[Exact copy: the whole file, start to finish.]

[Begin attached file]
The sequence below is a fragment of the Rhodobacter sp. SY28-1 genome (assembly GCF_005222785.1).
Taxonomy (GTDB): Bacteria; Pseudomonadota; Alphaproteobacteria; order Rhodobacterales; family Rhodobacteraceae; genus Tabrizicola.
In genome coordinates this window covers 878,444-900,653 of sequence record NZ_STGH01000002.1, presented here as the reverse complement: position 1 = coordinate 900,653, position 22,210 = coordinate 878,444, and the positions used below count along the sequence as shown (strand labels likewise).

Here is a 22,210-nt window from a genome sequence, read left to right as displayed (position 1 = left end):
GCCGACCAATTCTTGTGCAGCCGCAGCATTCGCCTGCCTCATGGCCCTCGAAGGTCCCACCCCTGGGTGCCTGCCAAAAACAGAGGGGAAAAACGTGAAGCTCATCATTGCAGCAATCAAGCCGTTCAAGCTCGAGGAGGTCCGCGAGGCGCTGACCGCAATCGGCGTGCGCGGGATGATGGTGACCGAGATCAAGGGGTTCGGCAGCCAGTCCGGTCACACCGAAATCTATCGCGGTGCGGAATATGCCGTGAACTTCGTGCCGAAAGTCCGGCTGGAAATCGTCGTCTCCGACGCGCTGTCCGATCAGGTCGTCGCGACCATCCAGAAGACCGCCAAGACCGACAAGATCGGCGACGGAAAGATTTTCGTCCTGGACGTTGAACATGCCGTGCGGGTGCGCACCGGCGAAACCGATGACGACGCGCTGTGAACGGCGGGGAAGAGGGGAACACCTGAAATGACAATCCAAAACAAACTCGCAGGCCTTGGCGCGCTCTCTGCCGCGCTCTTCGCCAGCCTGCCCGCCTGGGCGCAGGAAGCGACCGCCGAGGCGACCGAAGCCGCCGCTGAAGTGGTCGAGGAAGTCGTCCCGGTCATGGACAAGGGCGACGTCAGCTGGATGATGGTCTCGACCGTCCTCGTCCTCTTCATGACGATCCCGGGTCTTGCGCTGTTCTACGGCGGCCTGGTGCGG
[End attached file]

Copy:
The sequence below is a fragment of the Rhodobacter sp. SY28-1 genome (assembly GCF_005222785.1).
Taxonomy (GTDB): Bacteria; Pseudomonadota; Alphaproteobacteria; order Rhodobacterales; family Rhodobacteraceae; genus Tabrizicola.
In genome coordinates this window covers 878,444-900,653 of sequence record NZ_STGH01000002.1, presented here as the reverse complement: position 1 = coordinate 900,653, position 22,210 = coordinate 878,444, and the positions used below count along the sequence as shown (strand labels likewise).

Here is a 22,210-nt window from a genome sequence, read left to right as displayed (position 1 = left end):
GCCGACCAATTCTTGTGCAGCCGCAGCATTCGCCTGCCTCATGGCCCTCGAAGGTCCCACCCCTGGGTGCCTGCCAAAAACAGAGGGGAAAAACGTGAAGCTCATCATTGCAGCAATCAAGCCGTTCAAGCTCGAGGAGGTCCGCGAGGCGCTGACCGCAATCGGCGTGCGCGGGATGATGGTGACCGAGATCAAGGGGTTCGGCAGCCAGTCCGGTCACACCGAAATCTATCGCGGTGCGGAATATGCCGTGAACTTCGTGCCGAAAGTCCGGCTGGAAATCGTCGTCTCCGACGCGCTGTCCGATCAGGTCGTCGCGACCATCCAGAAGACCGCCAAGACCGACAAGATCGGCGACGGAAAGATTTTCGTCCTGGACGTTGAACATGCCGTGCGGGTGCGCACCGGCGAAACCGATGACGACGCGCTGTGAACGGCGGGGAAGAGGGGAACACCTGAAATGACAATCCAAAACAAACTCGCAGGCCTTGGCGCGCTCTCTGCCGCGCTCTTCGCCAGCCTGCCCGCCTGGGCGCAGGAAGCGACCGCCGAGGCGACCGAAGCCGCCGCTGAAGTGGTCGAGGAAGTCGTCCCGGTCATGGACAAGGGCGACGTCAGCTGGATGATGGTCTCGACCGTCCTCGTCCTCTTCATGACGATCCCGGGTCTTGCGCTGTTCTACGGCGGCCTGGTGCGG